Degree Type

Dissertation

Date of Award

2010

Degree Name

Doctor of Philosophy

Department

Economics

First Advisor

Catherine L. Kling

Second Advisor

Joydeep Bhattacharya

Abstract

The dissertation titled ``Three essays in economics of the environment" consists of two empirical essays and one theoretical essay. The first essay has two objectives. First, it offers a method to estimate a Kuhn-Tucker model allowing for correlation in preferences over time. The method is implemented to present the first set of estimates of a Kuhn-Tucker model with a large choice set using a four-year panel data set for close to 1200 households. Second, it uses the results to examine the stability of preferences over time. It is shown for the dataset used(drawn from the Iowa Lakes Project) and a simple specification of the Kuhn-Tucker model, preferences are not stable over time. This has implications for policy evaluation. If preferences are not stable over time, cost benefit analysis of policy relying on a single year of data may be misleading.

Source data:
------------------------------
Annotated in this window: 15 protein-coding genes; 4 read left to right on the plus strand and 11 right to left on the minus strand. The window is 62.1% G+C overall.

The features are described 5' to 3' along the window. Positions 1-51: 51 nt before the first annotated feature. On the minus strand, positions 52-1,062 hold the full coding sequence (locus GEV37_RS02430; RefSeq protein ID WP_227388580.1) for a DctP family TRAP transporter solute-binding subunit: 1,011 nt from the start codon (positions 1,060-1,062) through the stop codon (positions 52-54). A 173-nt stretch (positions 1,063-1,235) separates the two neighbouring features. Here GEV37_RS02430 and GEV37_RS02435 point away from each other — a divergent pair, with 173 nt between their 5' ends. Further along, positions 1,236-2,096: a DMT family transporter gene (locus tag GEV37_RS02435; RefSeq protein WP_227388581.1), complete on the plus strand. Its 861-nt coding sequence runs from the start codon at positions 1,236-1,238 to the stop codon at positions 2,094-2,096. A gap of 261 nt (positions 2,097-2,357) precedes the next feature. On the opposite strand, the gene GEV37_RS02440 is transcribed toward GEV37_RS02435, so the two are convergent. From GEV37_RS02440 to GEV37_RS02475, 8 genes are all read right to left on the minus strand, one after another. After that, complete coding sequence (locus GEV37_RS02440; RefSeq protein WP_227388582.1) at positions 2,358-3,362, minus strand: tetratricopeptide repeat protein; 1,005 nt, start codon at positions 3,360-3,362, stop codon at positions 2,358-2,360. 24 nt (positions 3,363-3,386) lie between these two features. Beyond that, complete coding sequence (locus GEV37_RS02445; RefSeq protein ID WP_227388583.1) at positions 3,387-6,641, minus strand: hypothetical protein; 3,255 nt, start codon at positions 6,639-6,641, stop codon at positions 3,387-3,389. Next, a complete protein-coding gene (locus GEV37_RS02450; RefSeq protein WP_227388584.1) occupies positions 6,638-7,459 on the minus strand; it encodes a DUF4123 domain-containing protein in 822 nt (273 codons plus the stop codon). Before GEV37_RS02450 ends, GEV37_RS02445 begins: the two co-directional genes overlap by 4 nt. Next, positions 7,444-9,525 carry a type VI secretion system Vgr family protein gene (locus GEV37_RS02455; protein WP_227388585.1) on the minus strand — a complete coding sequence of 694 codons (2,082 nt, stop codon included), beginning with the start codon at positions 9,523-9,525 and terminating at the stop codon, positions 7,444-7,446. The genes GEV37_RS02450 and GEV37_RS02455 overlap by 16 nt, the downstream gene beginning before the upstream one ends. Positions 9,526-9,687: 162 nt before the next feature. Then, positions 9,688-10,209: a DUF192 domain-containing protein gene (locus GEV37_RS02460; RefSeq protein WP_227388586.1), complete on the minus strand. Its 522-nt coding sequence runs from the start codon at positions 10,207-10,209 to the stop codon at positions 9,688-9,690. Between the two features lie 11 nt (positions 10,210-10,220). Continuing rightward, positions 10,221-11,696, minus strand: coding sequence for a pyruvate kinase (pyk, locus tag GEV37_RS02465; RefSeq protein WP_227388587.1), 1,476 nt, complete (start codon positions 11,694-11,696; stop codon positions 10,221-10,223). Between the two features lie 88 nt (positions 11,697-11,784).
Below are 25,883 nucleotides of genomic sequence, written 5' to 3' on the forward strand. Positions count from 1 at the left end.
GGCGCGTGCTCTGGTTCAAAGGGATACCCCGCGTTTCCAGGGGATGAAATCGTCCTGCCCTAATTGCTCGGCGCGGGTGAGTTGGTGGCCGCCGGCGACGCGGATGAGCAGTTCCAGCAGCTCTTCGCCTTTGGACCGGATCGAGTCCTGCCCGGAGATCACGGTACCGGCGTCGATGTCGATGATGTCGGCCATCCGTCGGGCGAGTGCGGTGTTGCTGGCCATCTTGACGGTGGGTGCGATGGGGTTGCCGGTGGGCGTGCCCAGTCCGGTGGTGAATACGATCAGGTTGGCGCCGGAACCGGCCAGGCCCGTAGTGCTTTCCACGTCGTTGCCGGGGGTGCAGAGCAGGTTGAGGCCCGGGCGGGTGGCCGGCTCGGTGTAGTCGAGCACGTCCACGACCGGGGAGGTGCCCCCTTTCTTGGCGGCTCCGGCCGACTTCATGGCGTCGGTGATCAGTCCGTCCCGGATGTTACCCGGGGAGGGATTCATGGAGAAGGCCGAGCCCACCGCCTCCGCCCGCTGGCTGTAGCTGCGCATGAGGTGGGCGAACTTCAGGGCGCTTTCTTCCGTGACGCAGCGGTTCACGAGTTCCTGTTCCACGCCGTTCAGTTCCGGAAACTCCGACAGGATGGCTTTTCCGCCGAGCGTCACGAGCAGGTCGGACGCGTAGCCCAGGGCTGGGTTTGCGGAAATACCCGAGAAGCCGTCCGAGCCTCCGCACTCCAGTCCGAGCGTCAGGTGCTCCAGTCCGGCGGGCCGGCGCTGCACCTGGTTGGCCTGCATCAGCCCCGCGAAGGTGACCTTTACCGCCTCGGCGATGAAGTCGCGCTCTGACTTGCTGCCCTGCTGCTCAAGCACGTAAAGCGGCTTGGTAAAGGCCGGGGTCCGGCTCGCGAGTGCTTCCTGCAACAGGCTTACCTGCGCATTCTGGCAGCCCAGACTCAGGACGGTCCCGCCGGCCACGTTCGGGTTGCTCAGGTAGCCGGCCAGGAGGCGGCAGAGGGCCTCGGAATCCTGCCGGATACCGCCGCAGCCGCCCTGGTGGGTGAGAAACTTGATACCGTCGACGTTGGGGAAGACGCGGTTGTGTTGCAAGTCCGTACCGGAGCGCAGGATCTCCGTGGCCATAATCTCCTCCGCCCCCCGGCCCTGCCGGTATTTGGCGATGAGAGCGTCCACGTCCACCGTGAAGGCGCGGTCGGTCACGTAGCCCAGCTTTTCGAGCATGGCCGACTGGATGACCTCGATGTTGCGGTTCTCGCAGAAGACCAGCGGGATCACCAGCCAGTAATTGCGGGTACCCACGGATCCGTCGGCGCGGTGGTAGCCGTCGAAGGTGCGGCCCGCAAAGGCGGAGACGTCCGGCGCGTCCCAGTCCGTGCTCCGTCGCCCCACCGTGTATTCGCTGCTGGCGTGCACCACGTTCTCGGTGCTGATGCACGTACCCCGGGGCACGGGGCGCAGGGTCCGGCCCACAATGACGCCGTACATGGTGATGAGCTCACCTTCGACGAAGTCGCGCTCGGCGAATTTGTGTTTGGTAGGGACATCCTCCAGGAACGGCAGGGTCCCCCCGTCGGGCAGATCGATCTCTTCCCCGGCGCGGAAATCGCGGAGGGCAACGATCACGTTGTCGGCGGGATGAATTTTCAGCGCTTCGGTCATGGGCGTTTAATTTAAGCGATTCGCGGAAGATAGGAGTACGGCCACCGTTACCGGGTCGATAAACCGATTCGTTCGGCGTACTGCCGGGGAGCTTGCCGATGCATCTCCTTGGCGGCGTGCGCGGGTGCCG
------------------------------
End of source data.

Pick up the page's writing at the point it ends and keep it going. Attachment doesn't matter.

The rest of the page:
The second essay seeks to examine if the source of the regression error in a highly non-linear Kuhn-Tucker model of recreation demand makes a material difference to welfare measures from hypothetical changes in one or more site quality attributes. Using compensating and equivalent variation computed with two different interpretations of the error term, it concludes that the source of the error does make a difference to the welfare estimates calculated.

The third essay introduces green consumerism in an otherwise-standard neoclassical growth model and uses it to study the pollution-growth nexus. Green behavior is modeled by assuming that private agents derive a warm glow from incurring

costly, pollution-mitigating expenditures whose effect on pollution is not internalized. Pollution reduces the attractiveness of old-age consumption by reducing the marginal utility from old-age consumption. It is shown that, relative to the competitive outcome, the planner allocates less to both young and old-age consumption, but uses these freed-up resources to finance more pollution-mitigation expenses. The result is lower pollution and lower capital than what the market would have chosen.

Copyright Owner

Subhra Bhattacharjee

Language

en

Date Available

2012-04-30

File Format

application/pdf

File Size

91 pages

Included in

Economics Commons

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